Wednesday, January 10, 2018

Resolutions and Intentions

As the cosmic odometer rolled over to two thousand and eighteen, it was time again for the great tide of humanity to flow into local gyms.  It was resolution time, as we commit ourselves again to doing the things we know we really should already have been doing in the first place.  This is the year, we tell ourselves.

I'd thought a little bit about that, back in early November, as I wrestled with two things that really did require my attention.  They were stock-standard self-care.  First, I needed to get back into the habit of doing weight-bearing exercise.  I'm great at nice long leisurely contemplative walks, and fine at puttering about on a bicycle on a lovely day.  But grunting away with weights?  Not so much.  So that I wanted to do.

Second, I'd started to chafe at my evening pattern of having a couple or three nice india pale ales/glasses of an inexpensive cabernet.  It was a habit, sure, and nothing more than a pleasant thing to go with whatever book I might be reading.  But I realized, at some point in early November, that I couldn't remember the last evening when that hadn't happened.  It seemed too rote, too deeply ingrained.  I committed to significantly reducing my intake.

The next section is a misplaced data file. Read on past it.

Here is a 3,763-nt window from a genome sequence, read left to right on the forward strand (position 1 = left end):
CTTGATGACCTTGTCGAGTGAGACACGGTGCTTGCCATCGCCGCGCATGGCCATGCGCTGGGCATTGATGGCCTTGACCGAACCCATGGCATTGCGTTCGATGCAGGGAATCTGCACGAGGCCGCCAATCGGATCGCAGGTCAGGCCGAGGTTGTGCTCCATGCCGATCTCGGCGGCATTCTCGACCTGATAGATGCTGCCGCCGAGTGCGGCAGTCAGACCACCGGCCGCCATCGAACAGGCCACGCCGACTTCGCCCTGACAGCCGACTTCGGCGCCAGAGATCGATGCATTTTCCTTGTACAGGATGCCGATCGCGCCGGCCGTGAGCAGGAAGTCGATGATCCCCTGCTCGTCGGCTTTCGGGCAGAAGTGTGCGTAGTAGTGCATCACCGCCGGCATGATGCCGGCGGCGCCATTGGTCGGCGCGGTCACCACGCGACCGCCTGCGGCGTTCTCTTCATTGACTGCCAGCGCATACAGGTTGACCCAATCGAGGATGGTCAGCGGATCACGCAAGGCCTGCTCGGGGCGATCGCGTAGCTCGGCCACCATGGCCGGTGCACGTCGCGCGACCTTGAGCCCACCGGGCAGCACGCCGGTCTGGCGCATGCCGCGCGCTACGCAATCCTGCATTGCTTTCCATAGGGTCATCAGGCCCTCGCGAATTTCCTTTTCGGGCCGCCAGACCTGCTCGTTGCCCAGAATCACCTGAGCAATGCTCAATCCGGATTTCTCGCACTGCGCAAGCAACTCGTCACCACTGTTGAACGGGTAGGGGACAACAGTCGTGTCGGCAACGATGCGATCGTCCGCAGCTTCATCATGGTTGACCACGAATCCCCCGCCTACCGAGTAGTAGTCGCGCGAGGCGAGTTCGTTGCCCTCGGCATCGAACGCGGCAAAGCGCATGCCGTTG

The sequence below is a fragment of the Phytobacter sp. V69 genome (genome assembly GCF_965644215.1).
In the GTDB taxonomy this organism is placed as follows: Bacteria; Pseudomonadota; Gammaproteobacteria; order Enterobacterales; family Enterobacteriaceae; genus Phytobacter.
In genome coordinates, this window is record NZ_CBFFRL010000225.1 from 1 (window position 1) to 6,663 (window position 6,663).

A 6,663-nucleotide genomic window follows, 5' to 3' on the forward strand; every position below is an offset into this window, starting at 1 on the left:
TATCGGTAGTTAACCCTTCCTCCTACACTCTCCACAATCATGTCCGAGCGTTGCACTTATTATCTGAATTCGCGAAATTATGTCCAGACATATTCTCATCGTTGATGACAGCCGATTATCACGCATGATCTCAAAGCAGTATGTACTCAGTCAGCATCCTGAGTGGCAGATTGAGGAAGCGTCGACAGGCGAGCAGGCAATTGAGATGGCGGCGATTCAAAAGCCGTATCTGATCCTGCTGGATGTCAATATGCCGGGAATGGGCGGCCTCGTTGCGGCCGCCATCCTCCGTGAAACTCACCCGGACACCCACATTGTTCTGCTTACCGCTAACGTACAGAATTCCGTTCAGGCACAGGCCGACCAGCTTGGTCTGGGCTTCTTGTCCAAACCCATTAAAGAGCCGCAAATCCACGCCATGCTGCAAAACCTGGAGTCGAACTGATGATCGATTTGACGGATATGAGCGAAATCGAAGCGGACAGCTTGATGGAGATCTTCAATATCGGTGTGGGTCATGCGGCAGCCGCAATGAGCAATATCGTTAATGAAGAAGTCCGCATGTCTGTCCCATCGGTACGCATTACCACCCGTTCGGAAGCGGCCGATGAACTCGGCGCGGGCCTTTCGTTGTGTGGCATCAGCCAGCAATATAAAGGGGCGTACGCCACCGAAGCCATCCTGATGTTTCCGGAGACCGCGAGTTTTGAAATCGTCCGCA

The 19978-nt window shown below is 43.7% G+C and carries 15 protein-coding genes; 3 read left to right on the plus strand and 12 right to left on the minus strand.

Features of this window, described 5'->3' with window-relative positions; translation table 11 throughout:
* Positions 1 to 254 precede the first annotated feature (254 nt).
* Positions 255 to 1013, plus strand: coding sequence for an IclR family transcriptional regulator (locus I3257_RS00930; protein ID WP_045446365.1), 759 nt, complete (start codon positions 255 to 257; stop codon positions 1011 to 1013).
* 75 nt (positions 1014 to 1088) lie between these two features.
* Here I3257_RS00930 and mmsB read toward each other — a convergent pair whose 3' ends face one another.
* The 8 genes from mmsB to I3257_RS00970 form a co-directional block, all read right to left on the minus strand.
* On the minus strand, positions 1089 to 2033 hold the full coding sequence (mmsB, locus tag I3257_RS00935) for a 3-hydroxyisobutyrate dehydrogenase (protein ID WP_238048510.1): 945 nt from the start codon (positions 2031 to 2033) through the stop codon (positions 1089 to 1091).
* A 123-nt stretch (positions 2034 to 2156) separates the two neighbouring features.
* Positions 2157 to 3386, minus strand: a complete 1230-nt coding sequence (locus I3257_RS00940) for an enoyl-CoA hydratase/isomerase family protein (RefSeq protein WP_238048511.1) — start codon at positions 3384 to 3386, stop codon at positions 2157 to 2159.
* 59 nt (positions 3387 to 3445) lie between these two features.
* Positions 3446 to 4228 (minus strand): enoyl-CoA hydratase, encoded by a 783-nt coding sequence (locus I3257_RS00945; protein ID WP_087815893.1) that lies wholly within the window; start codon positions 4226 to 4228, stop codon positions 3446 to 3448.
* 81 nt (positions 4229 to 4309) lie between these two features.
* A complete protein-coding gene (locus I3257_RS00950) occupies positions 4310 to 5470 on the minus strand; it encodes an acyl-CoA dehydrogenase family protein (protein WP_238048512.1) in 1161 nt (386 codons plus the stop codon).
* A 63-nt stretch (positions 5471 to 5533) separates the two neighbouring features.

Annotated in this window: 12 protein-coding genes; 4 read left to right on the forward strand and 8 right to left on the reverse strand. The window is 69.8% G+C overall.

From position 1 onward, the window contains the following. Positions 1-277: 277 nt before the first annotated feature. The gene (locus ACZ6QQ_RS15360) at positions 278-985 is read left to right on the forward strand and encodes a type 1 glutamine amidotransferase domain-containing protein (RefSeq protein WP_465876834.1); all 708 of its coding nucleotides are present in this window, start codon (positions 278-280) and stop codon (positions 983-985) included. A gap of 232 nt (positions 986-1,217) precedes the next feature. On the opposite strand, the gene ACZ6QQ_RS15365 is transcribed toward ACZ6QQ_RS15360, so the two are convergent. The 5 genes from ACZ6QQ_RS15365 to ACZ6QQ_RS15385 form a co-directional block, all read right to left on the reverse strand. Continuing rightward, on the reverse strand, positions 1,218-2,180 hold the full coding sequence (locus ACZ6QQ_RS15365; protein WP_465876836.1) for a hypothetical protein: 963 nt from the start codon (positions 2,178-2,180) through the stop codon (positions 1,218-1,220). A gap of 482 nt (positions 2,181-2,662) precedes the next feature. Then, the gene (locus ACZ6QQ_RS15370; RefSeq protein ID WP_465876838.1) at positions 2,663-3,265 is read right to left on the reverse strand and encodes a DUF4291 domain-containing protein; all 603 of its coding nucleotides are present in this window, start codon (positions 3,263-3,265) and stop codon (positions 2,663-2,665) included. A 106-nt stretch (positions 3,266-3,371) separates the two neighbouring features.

So there, in November, I had made my decision about resolutions.  I'd do one of these things, come the New Year.  But which one?

After a little prayerful contemplation, I came to the conclusion.  I would do both.  And I would do them immediately.

I wouldn't wait for the new year, because why wait?  Here, two things that I knew I needed to do, two areas of my existence that required some intentionality.  I had already come to the conclusion that I'd like to make the effort, and that the effort was worthy.  Why postpone the good?  There's no good reason to wait to do the right thing.

Not "intend" the right thing.  Intention alone is meaningless.  Sometimes worse than meaningless.

But to actualize that intention, to make it part of the warp and woof of time and space.

That, I think, is the challenge of faith.  It's easy to settle back and wait for precisely the right moment, for the "right time" to act.  It's equally easy to just putter about and wait for the Good Lord to move.  In some things, that's a perfectly fine approach, particularly those things over which we have no agency.

But in so far as the good relies on our hope-fueled intention, there is never any point in waiting.  We need to act, not the day after tomorrow or at some arbitrary moment in our planet's orbit around our G-type star.

Once we have determine what we need to do, the time to do it is now.

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